CHILE by Erna Fergusson


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There is no interpreter of those parts of the world she knows like Erna Ferguson, and her books provide an excellent introduction -- not by way of travel guide, but as an intimate unfolding. Here she presents a varied, composite profile of Chile, that friendliest of South American neighbors with the ""crazy geography"". There is some, but not too much, description of sights and scenes, and no Baedekkering. But there is a full and appreciative account of the personality of the country and its peoples, Negroes and Methodist Iowans and Yanquis (as we seem to them). There is an aware analysis of the Germans and their influence, that strongly integrated, nationalistic minority. Santiago and Valparaiso, farm and copper mine, high society and rodeo and dance, school and church, living conditions and livelihoods, all give a sub-structural, informative picture of the divers aspects of Chile. The text is enlivened with conversations with individuals of all types, including sketches of famous personalities, particularly the poet, Gabriela Mistral, who typifies her country, -- strong, profound and somewhat tragic.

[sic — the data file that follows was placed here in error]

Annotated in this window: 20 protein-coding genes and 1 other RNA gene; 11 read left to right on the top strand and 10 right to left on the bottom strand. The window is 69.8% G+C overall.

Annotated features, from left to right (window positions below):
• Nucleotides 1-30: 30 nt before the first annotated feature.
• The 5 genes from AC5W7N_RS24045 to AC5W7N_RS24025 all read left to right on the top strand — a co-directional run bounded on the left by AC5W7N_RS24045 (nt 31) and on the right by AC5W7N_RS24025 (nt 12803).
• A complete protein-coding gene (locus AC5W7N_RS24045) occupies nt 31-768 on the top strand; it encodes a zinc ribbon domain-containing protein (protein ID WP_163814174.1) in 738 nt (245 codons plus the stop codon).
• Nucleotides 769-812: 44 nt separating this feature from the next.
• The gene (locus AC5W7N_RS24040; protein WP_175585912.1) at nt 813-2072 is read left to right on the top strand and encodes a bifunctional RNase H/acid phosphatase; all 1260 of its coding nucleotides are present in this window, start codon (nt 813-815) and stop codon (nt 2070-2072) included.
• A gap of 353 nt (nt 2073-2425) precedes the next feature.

Pub Date: Feb. 15th, 1943
Publisher: Knopf